Unfit for marriage - Court quashes union between mentally ill man and his caregiver
A High Court judge has quashed the three-year marriage between an elderly man with a history of mental disorders and the woman employed as his caregiver and ordered her to return close to $1 million in pension payments she collected.
According to a lawsuit filed in the Supreme Court, Andrew Reid Barnett, 60, was weak, his speech slurred, and he was experiencing "seizure-like activity" in January 2014 when his caregiver, Monica Stewart, took him from Portland to Upper Regent Street, in west Kingston, where they got married.
Justice Sonya Wint Blair, in her ruling, cited the reports of two doctors who examined Barnett, as well as his medical history, and concluded that from 2012, he suffered from, among other things, schizophrenia and hypertension.
"Andrew Reid Barnett did not have the mental capacity to enter into a marriage with the defendant (Stewart) on the 11th day of January 2014," Wint Blair declared.
"The first claimant (Barnett) did not have the mental capacity to treat with his own pension nor open a bank account," the judge added.
Documents included in the suit filed by Barnett's two children show that the wedding took place after Stewart, 56, collected a cheque for $814,000 representing pension payments owed to Barnett.
The cheque was lodged to a bank account bearing Barnett's and Stewart's name in July 2013 and court records show that by the end of August that year, "those funds had been depleted".
Money spent to complete house, buy food, clothes - wife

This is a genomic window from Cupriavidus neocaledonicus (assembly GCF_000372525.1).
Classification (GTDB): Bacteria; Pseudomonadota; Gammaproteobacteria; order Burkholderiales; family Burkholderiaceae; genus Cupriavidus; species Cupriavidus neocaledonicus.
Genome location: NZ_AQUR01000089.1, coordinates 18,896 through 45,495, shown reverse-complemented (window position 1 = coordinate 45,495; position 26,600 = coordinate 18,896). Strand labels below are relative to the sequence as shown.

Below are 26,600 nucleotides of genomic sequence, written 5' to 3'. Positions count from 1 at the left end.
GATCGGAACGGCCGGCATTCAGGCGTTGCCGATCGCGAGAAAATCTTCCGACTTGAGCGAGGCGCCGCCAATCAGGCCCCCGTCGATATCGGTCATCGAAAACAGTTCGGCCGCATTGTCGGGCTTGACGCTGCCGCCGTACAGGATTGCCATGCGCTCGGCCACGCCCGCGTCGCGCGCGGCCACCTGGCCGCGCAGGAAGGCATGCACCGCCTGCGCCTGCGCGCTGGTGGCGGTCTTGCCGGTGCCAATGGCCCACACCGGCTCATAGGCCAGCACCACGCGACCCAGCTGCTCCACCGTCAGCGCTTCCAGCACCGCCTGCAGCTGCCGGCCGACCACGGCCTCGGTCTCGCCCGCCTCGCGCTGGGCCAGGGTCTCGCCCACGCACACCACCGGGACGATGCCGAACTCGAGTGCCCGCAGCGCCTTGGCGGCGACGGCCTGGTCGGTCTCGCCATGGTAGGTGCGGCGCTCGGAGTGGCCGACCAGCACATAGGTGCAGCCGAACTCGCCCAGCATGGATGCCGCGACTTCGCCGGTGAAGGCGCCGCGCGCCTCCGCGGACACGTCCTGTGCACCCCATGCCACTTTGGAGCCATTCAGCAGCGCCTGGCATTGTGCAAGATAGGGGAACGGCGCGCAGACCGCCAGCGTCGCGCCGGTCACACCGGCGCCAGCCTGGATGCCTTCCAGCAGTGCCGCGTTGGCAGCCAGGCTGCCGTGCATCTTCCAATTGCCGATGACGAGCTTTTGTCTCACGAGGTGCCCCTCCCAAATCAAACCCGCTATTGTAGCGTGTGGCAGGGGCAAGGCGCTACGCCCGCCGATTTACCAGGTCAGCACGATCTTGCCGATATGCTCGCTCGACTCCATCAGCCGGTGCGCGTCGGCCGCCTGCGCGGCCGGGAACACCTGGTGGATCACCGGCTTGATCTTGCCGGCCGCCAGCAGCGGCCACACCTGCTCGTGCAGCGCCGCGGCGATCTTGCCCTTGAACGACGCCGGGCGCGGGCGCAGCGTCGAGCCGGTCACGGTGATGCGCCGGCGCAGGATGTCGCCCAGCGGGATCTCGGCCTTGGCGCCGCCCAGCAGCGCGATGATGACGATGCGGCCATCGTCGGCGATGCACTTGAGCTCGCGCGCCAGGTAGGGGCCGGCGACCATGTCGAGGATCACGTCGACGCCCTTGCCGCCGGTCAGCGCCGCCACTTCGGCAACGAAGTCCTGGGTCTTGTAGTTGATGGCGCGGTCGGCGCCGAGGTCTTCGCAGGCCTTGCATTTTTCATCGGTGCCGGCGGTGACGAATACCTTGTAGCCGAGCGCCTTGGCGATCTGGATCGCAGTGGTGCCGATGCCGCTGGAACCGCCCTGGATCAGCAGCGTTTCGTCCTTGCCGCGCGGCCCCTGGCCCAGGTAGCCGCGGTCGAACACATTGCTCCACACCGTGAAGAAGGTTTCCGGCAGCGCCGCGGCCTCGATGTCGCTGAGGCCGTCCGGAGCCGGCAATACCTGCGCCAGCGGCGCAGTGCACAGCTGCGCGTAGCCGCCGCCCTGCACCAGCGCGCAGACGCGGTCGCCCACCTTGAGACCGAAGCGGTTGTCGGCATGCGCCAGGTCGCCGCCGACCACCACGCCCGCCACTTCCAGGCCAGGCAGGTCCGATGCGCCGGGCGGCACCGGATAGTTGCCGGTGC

Stewart indicated, too, that some of the money was used to purchase food and clothes for her husband and insisted that in all cases he was either there or allowed her to spend his money in the way she did.
But according to Dr Peta-Gaye Reynolds, consultant psychiatrist based at the Annotto Bay Hospital at the time, Barnett was referred to the facility from as far back as June 2012 "with a history of hypertension and schizophrenia".
Reynolds gave evidence that one day after the wedding, the elderly man was admitted to the Annotto Bay Hospital with "slurred speech [and] weakness of a two-day duration. He was assessed as having a cerebrovascular accident," she said, using the medical term for a stroke.
The medical doctor said that during a mental status examination she conducted for two days, Barnett was "disoriented in time, person and place with impaired short- and long-term memory".
"He was only able to follow one-step commands and had impaired insight and judgement," she added.
Wint Blair noted that Stewart failed to counter the overwhelming medical evidence that was presented, before ordering that the marriage be declared null and void. "The registrar general shall cancel any certificate of marriage or other document registered in relation to the marriage," she ordered.